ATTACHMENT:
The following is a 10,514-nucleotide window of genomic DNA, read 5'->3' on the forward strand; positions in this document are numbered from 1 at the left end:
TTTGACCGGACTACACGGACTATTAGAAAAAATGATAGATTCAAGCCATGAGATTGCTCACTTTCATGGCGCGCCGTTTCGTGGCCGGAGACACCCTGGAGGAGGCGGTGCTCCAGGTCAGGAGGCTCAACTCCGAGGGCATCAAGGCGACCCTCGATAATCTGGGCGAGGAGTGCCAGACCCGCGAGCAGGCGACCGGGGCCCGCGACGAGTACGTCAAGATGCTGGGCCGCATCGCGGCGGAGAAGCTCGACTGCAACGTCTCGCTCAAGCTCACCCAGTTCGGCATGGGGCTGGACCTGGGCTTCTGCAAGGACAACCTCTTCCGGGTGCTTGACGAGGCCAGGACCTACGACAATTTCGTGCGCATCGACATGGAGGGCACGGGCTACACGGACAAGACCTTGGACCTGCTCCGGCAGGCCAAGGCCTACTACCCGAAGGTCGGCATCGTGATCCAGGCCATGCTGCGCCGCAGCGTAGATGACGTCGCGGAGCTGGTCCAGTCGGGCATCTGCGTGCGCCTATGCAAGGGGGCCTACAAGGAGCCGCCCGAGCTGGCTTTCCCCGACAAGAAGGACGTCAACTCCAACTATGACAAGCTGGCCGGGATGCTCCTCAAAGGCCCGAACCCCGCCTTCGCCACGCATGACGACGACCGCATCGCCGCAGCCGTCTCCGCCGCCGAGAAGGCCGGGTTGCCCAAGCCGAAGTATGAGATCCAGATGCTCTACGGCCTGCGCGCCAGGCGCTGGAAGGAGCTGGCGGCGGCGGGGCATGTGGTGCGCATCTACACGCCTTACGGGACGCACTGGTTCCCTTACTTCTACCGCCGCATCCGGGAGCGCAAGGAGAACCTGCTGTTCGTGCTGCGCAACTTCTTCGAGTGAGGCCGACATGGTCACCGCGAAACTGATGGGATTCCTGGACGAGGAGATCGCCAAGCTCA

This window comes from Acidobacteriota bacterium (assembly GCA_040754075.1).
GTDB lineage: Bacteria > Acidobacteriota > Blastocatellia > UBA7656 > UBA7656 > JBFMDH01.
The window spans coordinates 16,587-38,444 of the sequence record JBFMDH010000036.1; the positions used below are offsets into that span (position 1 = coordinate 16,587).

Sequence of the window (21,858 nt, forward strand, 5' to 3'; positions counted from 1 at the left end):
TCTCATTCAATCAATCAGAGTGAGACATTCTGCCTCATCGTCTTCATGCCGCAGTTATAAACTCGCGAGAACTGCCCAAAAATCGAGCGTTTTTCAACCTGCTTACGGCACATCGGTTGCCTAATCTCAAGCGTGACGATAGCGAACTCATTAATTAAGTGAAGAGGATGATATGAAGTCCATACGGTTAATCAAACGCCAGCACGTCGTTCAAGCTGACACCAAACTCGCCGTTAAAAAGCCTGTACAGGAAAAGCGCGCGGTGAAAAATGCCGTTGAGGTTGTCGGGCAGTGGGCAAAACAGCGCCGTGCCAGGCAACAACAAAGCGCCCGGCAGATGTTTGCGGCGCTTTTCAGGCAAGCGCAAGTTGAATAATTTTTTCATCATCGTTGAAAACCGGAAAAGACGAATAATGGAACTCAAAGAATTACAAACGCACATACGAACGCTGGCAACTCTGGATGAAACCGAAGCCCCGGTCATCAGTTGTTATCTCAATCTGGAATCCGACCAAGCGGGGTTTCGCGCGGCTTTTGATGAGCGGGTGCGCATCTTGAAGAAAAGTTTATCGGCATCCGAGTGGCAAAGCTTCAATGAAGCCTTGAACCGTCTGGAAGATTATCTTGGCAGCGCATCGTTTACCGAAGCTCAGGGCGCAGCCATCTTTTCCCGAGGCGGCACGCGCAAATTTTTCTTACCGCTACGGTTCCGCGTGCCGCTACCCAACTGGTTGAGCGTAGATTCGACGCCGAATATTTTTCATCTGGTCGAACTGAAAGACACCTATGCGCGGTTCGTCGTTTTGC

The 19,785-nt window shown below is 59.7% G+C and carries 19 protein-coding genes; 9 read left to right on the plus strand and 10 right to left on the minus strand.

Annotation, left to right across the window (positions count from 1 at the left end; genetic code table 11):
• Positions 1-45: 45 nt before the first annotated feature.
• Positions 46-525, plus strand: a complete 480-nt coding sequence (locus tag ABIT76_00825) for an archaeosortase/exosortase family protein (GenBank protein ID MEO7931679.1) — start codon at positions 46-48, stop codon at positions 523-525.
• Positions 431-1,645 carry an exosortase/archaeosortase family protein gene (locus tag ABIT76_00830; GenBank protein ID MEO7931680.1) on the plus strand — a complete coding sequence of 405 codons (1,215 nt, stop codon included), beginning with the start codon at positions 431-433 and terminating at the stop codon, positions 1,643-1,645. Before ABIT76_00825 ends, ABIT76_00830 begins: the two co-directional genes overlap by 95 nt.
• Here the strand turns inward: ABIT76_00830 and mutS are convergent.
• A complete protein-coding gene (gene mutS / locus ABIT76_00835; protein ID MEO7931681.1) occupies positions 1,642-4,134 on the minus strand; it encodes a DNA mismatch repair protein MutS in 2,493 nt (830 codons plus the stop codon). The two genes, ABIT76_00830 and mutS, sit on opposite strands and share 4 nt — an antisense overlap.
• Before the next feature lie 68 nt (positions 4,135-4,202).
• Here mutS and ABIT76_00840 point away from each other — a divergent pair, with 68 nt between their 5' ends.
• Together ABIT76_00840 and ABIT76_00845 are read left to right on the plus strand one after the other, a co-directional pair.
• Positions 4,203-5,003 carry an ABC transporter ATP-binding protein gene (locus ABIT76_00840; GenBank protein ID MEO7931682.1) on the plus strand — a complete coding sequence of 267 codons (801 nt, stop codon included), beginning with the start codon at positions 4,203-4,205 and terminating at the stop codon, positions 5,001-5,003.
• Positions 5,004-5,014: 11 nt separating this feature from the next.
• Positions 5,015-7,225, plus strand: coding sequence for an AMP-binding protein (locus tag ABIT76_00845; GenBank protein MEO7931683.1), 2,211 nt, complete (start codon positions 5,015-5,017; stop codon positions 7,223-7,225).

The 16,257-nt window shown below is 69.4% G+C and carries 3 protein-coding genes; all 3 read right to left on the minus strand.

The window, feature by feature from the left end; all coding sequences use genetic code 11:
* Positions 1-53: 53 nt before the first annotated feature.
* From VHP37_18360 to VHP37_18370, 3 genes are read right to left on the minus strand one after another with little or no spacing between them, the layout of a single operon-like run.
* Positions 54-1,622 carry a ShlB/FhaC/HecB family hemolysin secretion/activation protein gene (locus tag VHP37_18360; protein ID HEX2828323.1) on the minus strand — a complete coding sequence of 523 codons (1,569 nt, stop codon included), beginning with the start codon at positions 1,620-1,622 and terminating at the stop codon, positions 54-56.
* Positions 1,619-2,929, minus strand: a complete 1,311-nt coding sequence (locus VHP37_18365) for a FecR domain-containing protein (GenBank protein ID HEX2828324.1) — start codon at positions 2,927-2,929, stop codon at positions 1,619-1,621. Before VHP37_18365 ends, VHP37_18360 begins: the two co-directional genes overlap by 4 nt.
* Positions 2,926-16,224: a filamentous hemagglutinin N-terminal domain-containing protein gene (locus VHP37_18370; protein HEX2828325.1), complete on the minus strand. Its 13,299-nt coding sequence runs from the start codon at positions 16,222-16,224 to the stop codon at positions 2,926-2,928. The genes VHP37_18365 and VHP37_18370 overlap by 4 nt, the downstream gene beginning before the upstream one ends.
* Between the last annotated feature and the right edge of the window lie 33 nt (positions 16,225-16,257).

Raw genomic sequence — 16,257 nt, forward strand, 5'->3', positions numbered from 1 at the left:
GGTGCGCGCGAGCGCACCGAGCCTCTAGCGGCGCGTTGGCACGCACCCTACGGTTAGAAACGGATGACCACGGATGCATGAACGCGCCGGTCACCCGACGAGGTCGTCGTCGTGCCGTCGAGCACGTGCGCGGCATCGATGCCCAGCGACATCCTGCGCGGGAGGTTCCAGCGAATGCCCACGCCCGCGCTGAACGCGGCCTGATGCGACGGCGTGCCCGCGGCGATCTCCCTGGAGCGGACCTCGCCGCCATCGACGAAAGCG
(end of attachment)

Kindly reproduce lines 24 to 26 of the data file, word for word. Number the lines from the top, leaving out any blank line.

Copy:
* From VHP37_18360 to VHP37_18370, 3 genes are read right to left on the minus strand one after another with little or no spacing between them, the layout of a single operon-like run.
* Positions 54-1,622 carry a ShlB/FhaC/HecB family hemolysin secretion/activation protein gene (locus tag VHP37_18360; protein ID HEX2828323.1) on the minus strand — a complete coding sequence of 523 codons (1,569 nt, stop codon included), beginning with the start codon at positions 1,620-1,622 and terminating at the stop codon, positions 54-56.
* Positions 1,619-2,929, minus strand: a complete 1,311-nt coding sequence (locus VHP37_18365) for a FecR domain-containing protein (GenBank protein ID HEX2828324.1) — start codon at positions 2,927-2,929, stop codon at positions 1,619-1,621. Before VHP37_18365 ends, VHP37_18360 begins: the two co-directional genes overlap by 4 nt.